Stalin’s Breakfast – Issue 32

NAPOLEON’S REVENGE

(previously Stalin’s Breakfast/Trotsky’s Tiffin)

On a day where it rained like a tipped up Portaloo, I made my soggy but determined way to the only apt place: The Plimsoll Line; that measure of water levels and tipping points on world waterways. It is an apposite name for an outlet that fills its seafarers with fluid that can, taken immodestly, cause severe listing and possible capsizing. On certain days, or more often nights, shipwrecked sailors can be seen strewn along the coast; washed up after taking in too much water – heavily enhanced with malt, barley, hops, spirited chemicals and sugar – and forgetting to bail out sufficiently to keep themselves afloat.

I was, of course, trying to revisit the triumph of the Veggie Wellington I had thoroughly enjoyed  on my last visit. In hope I took my eyes off the prize when my request for the sumptuous fungus-based, pastry covered delight was met in the affirmative. Though I showed modest yet enthused delight, the water still streaming down my face was rainwater; I was happy but not overcome entirely. On the crest of this wave, I ordered my religious default ale and took it to a little enclave in full anticipation of a treat. As I peeled off my rainproof outer garments, it quickly became clear that I was steaming like I hoped my meal would on its prospective arrival. I thought, ‘where’s my horse blanket when I need it!’ Still, the enclave would keep my condition discreet: the place wasn’t exactly replete, so the tables in immediate proximity were empty. I suddenly felt a little like the Little General, Bonaparte, in his exile years. It was no consolation to acknowledge that I had a couple of height inches on the revolutionary Corsican. Also, I haven’t contributed anything lasting to the French judicial system, so humility was still the watchword as I recalled watching the wonderful film Waterloo a long time ago as an impressionable youngster at The Majestic; a picture house no longer standing, except in my nostalgic field of daydreams.

After a short interval, the meal arrived and engendered a sense of triumphal relief that the Duke must have felt when Marshal Blucher turned up on that field in that little Belgian town of historical note. Polite pleasantries exchanged and the treat was sitting before me. I made sure I didn’t purr or salivate like a domestic cat but I couldn’t help looking around as if ready to protect my food from predators and anti-social opportunists. I draped the gravy slowly, carefully, almost lasciviously over the pastry, leaving no point on its surface uncovered.

After such deliberate moisturising I was taken aback when my knife slipped off the surface without making any impact. I tried the firm fork and met with the same intransigence: Wellington’s surface was unblemished. The gallic theme firmly established, my feeling had to be one of chagrin. The English might merely say such things as, WTF!, Jesus, that’s hard; bloody hell, they’ve given me the boot instead of the Wellington! but being reasonably European, I felt compelled to something less parochial. Whatever the exclamation, there was deep disappointment as a number of further pressings and hammerings yielded nothing on this seemingly impregnable surface. Having no industrial tools on my person, it seemed I was condemned to battle with the ‘pastry’ with the tools given by the establishment. What I wouldn’t have given for a sledgehammer or a rough ball-pein hammer. However, I still had the determination of the little general, so spent the next few minutes slaving over a hard pastry, studying angles and points of entry, trying strategies to find any sign of weakness in the now adversarial meal. I even recruited the mashed potato to weaken the flank of the pastry. The peas sat there innocently, until I began squashing the mush over the surface like a demented sculptor of plasticine. I stopped short of letting the build-up of perspiration drop on the pastry, even though the temptation was indeed great.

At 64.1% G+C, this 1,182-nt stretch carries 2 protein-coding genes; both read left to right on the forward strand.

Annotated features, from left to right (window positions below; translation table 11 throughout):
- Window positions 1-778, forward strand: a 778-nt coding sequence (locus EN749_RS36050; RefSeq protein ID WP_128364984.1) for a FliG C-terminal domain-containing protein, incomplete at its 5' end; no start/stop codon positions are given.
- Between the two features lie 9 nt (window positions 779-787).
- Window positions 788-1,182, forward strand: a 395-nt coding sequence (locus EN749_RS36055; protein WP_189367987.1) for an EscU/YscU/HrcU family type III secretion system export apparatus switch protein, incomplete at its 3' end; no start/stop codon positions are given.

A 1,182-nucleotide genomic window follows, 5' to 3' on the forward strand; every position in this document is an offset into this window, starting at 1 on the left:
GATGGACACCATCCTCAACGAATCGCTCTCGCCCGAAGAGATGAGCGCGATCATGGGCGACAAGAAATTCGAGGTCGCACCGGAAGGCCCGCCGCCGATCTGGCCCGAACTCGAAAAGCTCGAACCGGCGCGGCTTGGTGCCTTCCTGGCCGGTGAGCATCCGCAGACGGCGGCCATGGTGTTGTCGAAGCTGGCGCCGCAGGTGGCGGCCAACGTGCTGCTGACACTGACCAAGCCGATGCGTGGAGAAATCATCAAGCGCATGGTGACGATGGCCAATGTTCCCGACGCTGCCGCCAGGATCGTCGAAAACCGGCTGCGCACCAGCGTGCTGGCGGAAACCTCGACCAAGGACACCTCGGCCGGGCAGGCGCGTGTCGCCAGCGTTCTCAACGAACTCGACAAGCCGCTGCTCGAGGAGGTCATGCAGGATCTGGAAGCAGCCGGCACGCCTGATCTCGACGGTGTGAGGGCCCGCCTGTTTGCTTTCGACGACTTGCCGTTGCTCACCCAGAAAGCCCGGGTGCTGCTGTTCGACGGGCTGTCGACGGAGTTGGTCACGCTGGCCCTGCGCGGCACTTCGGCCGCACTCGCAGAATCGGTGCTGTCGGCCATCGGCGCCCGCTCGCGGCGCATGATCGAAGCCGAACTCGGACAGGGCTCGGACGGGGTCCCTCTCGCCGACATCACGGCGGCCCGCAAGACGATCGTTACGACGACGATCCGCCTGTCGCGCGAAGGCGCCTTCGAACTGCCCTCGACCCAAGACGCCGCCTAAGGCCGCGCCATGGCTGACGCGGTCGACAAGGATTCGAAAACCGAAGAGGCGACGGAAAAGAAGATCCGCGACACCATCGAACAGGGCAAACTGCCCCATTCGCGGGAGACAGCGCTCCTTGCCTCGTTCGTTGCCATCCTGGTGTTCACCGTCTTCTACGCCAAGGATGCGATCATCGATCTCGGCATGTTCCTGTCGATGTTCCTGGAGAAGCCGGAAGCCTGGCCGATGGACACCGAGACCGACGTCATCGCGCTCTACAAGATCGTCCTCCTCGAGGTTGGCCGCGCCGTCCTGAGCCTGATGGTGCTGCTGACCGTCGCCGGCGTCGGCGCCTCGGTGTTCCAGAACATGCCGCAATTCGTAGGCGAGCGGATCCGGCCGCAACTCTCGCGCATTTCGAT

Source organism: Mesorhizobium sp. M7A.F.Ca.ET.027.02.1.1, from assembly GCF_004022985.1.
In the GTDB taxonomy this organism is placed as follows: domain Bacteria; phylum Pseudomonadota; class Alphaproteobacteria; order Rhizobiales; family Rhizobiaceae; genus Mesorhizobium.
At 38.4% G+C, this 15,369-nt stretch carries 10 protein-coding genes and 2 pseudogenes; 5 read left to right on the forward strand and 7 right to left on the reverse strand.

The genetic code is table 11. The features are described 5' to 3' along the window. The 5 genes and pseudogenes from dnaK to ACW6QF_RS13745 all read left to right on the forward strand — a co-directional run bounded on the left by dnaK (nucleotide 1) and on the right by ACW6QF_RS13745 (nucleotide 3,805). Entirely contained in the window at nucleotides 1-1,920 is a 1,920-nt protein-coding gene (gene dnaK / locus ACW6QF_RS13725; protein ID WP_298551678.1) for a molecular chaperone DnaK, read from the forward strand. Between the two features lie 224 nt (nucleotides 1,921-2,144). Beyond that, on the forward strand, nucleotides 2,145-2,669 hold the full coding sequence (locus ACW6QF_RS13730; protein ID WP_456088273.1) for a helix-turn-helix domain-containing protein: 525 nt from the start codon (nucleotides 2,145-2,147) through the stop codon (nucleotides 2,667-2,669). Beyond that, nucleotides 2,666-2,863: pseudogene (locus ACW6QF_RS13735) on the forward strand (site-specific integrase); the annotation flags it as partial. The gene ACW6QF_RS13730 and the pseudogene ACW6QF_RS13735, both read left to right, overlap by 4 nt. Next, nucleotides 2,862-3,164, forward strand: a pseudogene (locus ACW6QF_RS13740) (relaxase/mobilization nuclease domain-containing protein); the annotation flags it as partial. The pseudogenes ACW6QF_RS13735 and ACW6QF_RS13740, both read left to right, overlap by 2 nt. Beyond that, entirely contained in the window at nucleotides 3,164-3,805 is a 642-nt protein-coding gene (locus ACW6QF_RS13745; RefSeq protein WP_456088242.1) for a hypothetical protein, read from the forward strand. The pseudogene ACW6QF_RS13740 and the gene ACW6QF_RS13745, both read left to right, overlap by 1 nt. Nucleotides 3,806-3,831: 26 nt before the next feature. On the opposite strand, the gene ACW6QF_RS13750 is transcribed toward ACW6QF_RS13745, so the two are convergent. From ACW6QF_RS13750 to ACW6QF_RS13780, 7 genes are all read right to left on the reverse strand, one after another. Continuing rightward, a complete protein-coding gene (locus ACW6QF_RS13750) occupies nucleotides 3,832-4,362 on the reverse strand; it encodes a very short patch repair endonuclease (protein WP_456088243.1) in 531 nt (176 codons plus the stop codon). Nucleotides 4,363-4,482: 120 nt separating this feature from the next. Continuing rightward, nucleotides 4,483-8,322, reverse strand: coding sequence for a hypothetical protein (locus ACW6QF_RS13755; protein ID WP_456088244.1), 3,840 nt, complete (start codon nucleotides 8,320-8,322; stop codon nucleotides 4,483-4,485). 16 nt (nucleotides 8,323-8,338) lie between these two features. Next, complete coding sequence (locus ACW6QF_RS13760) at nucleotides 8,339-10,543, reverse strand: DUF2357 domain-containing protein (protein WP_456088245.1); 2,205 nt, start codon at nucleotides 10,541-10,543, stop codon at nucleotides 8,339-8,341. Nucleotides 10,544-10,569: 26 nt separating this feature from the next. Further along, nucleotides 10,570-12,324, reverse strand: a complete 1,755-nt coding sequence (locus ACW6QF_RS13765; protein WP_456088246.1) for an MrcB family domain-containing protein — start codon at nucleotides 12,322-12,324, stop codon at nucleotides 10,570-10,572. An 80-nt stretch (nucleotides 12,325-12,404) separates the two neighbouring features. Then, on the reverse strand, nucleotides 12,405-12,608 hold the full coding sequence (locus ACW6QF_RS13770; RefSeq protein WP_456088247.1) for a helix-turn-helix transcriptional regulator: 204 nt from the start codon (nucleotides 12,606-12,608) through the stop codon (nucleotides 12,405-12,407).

It was a struggle to maintain dignity whilst wrestling with the seemingly impervious object. I needed all the Elba room the empty area afforded me. After a further five minutes, I was greeted by a hairline crack. In my controlled enthusiasm, I made sure it wasn’t just a strand of hair I’d pulled out during the tussle, and then set out to take full advantage of the opportunity to get to the prize of mushroom pate inside. I slipped the slightly bent knife into the crack and began twisting. I then increased the downward pressure and like Humpty’s head the pastry finally yielded defeat. As my fork sank to the mushroom and through its lovely consistency to the bottom to the base, I realised that I’d won this battle but had yet to win the war of mastication of this proudly resistant adversary. Without too much complacency, I knew my digestive juices were almost as good as Ridley Scott’s Alien, so was confident that I had reenacted Blucher’s arrival onto the battlefield of Waterloo, and the war would now be won. I had exacted the little general’s greatest desire in conquering this Wellington and contained a potentially serious faux pas.

Leave a Reply

Your email address will not be published. Required fields are marked *